Now, in the beginning, these bricks were made of sun-dried mud and they were just stacked up, and when the rain came, they got a little wet and stuck together, which was good. But over years and years of getting wet, they eventually crumbled and returned to the Earth, which was not so good. So folks started firing brick, like Athanor said, and the clay calcines into mullite and silica, which don't soften in water. But while a fired brick lasts a good long time, it doesn't stick to the others. All in all, it's just another brick in the wall with nothing to hold the wall together. That's where limestone comes into it again.

When you burn limestone in a kiln it just crumbles into a powder. And when you add water to this powder, it turns back into stone. Mix this powder with sand and you've got a real nice mortar for cementing bricks together. And there's another stone, gypsum, which works almost the same way; heat it up and it crumbles to dust; add water and it turns back into stone. Where limestone is good for making mortar, gypsum is good for making plaster and stucco. And folks have been using mortar and plaster since about 12,000 BC, so that's nothing new.

Long about 200 BC, my cousin Unktomi-Vitruvius was floating around in the head of a Roman builder and discovered that if you take burnt limestone, which is called lime, and mix it with a kind of volcanic sand, you get a kind of cement, hydraulic cement, which can even harden under water. Mix it with sand and pebbles and rubble and such and you get a brand spanking new material, concrete, that can be poured into the shape you want, which is a lot easier than cutting stone into that shape. Just build a wooden form to keep it in, mix up your concrete, pour it in, and once it sets up it's every bit as strong as if you had a limestone block of that same shape. Now my cousin moved down the line from Roman to Roman for a long time, but eventually the Roman Empire fell and my cousin went extinct along with it. So folks didn't know how to make concrete any more. All those Gothic cathedrals and such were made out of cut stone with no concrete at all, which is okay, but you can't afford to build too many fancy buildings like that.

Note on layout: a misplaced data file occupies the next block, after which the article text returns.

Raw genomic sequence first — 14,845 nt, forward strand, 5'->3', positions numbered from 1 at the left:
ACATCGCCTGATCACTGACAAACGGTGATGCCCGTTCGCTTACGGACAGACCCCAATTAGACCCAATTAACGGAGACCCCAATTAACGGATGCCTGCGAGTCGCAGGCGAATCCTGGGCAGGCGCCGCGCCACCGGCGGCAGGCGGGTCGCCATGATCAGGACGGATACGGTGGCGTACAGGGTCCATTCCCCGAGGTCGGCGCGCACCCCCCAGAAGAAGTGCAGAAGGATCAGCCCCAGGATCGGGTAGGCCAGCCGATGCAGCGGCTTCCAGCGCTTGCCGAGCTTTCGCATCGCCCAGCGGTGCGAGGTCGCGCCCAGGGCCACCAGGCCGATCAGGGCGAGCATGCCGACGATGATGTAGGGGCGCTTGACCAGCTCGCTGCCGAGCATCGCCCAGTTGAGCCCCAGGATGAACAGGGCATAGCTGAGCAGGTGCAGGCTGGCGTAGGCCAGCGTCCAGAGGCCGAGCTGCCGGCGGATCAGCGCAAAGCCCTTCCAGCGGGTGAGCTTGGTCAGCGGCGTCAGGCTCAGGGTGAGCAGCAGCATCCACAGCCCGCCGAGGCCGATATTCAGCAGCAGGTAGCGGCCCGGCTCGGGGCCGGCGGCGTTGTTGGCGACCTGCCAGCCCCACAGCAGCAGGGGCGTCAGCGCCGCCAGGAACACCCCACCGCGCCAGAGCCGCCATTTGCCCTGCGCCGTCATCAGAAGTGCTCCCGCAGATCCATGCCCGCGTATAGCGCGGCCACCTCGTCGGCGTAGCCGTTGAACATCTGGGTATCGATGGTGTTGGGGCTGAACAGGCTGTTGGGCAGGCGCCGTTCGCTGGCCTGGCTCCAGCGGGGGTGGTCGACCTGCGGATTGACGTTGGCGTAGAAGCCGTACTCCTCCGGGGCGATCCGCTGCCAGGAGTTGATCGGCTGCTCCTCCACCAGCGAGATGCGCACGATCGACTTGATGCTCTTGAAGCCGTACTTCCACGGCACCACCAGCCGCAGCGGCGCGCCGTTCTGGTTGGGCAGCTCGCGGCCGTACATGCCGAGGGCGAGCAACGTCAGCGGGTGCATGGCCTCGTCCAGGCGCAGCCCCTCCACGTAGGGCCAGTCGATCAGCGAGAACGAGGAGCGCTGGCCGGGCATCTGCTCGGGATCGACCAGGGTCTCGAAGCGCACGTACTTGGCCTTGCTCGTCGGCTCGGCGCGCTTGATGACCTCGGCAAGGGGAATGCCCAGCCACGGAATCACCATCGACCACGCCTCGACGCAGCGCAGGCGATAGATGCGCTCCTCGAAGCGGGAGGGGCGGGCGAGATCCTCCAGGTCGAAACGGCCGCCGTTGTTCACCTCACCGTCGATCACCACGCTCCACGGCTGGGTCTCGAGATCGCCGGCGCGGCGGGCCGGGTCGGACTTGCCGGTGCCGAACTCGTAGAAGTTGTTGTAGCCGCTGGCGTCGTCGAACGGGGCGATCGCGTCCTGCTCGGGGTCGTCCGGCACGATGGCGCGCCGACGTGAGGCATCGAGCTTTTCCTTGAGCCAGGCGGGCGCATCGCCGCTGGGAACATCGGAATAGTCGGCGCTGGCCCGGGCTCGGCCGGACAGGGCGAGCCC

Well, a long time went by. I was just a general-purpose inspiration at the time and I found myself living in a guy named Joseph Aspdin when all of a sudden in 1824, bam! I connectified lime and clay. That did the trick all right, made a hydraulic cement so I could get back to work concretizing the place. So when you're wandering around in all those skyscrapers and community centers and movie theaters and, well, most any building you ever go into, give old Unktomi-Aspdin a moment of thought. So I don't go extinct, you know.

Notes

[1]

Reference [28], Book II, Chapter 5, Section 1.